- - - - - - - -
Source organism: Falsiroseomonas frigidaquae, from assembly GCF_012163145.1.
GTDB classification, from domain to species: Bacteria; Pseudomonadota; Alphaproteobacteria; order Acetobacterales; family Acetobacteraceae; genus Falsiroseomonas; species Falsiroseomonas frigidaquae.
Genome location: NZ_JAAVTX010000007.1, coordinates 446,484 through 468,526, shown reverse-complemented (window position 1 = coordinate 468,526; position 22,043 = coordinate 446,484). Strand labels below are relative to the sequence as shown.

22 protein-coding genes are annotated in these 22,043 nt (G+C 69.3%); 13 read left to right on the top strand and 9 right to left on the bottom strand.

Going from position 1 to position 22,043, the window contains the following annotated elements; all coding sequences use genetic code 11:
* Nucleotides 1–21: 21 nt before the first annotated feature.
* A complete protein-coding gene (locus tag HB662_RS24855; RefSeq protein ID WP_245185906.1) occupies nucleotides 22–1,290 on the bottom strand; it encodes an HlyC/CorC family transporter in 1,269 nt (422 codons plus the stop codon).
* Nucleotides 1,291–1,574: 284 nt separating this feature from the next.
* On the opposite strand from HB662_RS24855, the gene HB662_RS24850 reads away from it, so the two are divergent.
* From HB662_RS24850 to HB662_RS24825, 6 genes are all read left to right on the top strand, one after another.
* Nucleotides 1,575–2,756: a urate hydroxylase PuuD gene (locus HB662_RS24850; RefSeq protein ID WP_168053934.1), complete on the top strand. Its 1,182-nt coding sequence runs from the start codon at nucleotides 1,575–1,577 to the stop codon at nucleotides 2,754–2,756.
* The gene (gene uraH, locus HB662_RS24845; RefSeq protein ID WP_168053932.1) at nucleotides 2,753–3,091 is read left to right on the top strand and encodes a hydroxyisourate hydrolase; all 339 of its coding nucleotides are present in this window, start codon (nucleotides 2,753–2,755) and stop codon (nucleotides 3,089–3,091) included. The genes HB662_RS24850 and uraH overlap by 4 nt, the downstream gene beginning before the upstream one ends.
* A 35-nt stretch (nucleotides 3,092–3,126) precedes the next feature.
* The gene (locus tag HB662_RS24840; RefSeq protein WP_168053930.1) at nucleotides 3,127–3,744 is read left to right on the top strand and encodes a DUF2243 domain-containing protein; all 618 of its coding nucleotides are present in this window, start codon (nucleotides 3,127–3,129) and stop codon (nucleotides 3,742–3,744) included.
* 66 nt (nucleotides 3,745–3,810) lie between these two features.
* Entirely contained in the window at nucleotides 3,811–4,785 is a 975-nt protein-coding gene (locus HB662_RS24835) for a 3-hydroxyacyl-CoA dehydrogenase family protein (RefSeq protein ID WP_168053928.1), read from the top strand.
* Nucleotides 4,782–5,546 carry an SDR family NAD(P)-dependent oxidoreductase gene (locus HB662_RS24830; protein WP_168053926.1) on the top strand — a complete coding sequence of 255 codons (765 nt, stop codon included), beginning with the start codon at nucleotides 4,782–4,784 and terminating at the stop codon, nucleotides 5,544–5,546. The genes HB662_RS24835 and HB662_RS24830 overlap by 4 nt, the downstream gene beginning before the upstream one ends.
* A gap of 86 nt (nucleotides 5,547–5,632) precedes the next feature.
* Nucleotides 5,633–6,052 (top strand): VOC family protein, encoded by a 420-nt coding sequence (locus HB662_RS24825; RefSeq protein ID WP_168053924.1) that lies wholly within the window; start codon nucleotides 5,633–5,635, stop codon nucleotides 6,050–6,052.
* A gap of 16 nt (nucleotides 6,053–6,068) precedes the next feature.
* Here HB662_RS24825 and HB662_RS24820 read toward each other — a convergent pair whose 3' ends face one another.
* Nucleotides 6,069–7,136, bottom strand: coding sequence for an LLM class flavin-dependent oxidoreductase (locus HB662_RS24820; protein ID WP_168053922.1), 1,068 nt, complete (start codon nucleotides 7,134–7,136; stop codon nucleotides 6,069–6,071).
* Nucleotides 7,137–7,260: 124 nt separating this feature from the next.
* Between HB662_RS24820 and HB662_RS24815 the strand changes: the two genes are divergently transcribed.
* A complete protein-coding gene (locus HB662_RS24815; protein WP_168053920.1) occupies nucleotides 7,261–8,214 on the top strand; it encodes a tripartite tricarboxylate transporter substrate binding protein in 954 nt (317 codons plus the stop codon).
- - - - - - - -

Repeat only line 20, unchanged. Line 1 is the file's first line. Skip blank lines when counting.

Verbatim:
* A gap of 16 nt (nucleotides 6,053–6,068) precedes the next feature.